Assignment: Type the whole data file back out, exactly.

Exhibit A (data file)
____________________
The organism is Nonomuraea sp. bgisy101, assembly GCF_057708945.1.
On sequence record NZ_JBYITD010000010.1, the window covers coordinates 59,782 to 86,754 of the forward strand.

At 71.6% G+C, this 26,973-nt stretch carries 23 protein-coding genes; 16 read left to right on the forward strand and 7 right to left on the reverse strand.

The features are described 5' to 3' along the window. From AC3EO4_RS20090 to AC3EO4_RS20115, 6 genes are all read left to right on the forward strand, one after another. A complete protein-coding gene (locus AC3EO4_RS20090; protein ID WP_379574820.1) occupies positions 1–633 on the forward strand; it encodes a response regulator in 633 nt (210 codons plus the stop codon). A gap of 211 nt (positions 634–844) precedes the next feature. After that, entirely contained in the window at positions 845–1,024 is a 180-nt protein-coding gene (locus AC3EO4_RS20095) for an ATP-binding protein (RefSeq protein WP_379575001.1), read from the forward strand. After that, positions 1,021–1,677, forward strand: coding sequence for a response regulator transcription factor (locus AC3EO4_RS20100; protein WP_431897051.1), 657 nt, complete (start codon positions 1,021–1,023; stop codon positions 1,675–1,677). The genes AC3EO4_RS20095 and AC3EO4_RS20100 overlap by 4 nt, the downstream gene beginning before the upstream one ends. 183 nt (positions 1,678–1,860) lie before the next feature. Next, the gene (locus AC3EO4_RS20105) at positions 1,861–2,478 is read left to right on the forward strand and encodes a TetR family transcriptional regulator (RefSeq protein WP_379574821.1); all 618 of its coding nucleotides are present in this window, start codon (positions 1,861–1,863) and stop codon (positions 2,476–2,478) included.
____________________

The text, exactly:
The organism is Nonomuraea sp. bgisy101, assembly GCF_057708945.1.
On sequence record NZ_JBYITD010000010.1, the window covers coordinates 59,782 to 86,754 of the forward strand.

At 71.6% G+C, this 26,973-nt stretch carries 23 protein-coding genes; 16 read left to right on the forward strand and 7 right to left on the reverse strand.

The features are described 5' to 3' along the window. From AC3EO4_RS20090 to AC3EO4_RS20115, 6 genes are all read left to right on the forward strand, one after another. A complete protein-coding gene (locus AC3EO4_RS20090; protein ID WP_379574820.1) occupies positions 1–633 on the forward strand; it encodes a response regulator in 633 nt (210 codons plus the stop codon). A gap of 211 nt (positions 634–844) precedes the next feature. After that, entirely contained in the window at positions 845–1,024 is a 180-nt protein-coding gene (locus AC3EO4_RS20095) for an ATP-binding protein (RefSeq protein WP_379575001.1), read from the forward strand. After that, positions 1,021–1,677, forward strand: coding sequence for a response regulator transcription factor (locus AC3EO4_RS20100; protein WP_431897051.1), 657 nt, complete (start codon positions 1,021–1,023; stop codon positions 1,675–1,677). The genes AC3EO4_RS20095 and AC3EO4_RS20100 overlap by 4 nt, the downstream gene beginning before the upstream one ends. 183 nt (positions 1,678–1,860) lie before the next feature. Next, the gene (locus AC3EO4_RS20105) at positions 1,861–2,478 is read left to right on the forward strand and encodes a TetR family transcriptional regulator (RefSeq protein WP_379574821.1); all 618 of its coding nucleotides are present in this window, start codon (positions 1,861–1,863) and stop codon (positions 2,476–2,478) included.